Mr Medvedev said that neither he nor Mr Obama, whom he met in Singapore over the weekend, were satisfied with Tehran’s foot-dragging over a UN-backed deal that would allow Russia and others to enrich uranium for Iran. Mr Obama said that Tehran was running out of time.

Mr Medvedev said that Russia was trying to play a central role in diverting a crisis: “Our goal is clear, it is transparent.


Mozambique police ‘kill freely’

Rights group Amnesty International has accused the police in Mozambique of killing people with impunity.

The BBC  Monday, 16 November 2009

Amnesty says 46 people have died at the hands of the police since 2006.

It also says investigations are lacking and police prosecutions are rare.

A Mozambican police spokesman says Amnesty’s findings are biased.

He says all police who had carried out unlawful killings have been convicted and jailed for more than 20 years.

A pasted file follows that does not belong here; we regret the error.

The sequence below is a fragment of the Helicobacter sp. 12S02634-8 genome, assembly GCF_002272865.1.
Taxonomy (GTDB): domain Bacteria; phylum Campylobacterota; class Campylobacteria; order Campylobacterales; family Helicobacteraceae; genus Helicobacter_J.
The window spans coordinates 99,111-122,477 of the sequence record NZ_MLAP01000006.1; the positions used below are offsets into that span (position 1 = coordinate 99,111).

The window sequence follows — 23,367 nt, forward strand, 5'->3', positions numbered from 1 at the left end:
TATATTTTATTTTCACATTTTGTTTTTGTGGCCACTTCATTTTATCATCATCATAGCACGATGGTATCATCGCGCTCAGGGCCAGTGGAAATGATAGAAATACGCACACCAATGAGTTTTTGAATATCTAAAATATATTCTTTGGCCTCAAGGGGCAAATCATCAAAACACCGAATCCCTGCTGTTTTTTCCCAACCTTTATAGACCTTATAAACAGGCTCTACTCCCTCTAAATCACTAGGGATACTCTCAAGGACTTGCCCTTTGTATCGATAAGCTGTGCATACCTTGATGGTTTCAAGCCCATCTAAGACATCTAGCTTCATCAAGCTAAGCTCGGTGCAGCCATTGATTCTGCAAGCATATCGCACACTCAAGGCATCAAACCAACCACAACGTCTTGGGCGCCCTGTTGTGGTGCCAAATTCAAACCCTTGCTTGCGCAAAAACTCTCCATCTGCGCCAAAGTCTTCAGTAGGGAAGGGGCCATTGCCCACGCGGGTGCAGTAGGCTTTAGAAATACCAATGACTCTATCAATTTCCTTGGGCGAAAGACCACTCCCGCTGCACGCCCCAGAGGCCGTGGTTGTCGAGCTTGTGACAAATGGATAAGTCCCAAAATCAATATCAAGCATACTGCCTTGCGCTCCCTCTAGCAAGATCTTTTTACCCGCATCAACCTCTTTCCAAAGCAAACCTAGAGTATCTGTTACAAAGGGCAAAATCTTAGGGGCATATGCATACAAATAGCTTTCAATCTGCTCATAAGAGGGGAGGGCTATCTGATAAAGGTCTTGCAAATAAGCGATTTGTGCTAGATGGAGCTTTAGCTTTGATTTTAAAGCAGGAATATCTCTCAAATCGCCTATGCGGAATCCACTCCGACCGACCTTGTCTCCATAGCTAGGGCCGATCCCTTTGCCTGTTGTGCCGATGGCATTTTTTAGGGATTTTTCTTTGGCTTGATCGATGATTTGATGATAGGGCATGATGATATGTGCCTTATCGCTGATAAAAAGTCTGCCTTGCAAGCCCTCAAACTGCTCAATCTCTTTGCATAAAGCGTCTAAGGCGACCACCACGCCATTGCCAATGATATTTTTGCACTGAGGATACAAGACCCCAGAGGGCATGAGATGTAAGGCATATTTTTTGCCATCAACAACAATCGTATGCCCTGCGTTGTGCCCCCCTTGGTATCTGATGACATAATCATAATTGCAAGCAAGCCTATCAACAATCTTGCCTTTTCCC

‘Indiscriminate firing’

The organisation cites the case of dancer and choreographer Augusto Cuivias, the BBC’s Africa analyst Martin Plaut reports.

In December 2007 Mr Cuivias heard a noise while he was at home with his partner and son.

Guinea-Bissau: Cocaine’s traffic hub

The unstable nation, along with other West African countries, makes an ideal stop for cartels smuggling drugs from South America to Europe.

By Scott Kraft :: reporting from bissau, guinea-bissau

November 16, 2009

Second Of Two Parts – As a senior police official, Edmundo Mendes’ job is to arrest the South American cocaine traffickers who use his troubled West African country, with its starry array of remote islands, as a transit point for drug shipments bound for Europe. It hasn’t been easy.

To demonstrate, Mendes walked a few steps from his office into the gritty mix of smoke and car exhaust in downtown Bissau. He fished a ring of keys from his pocket and made quick work of a rusty padlock. The metal door groaned open to a small courtyard. Across the way was a room, about 10 by 15 feet, where four men looked out drowsily from behind a barred, glass-less window.

Ignoring Asia A Blog


    • RiaD on November 16, 2009 at 15:28

    great group of articles today.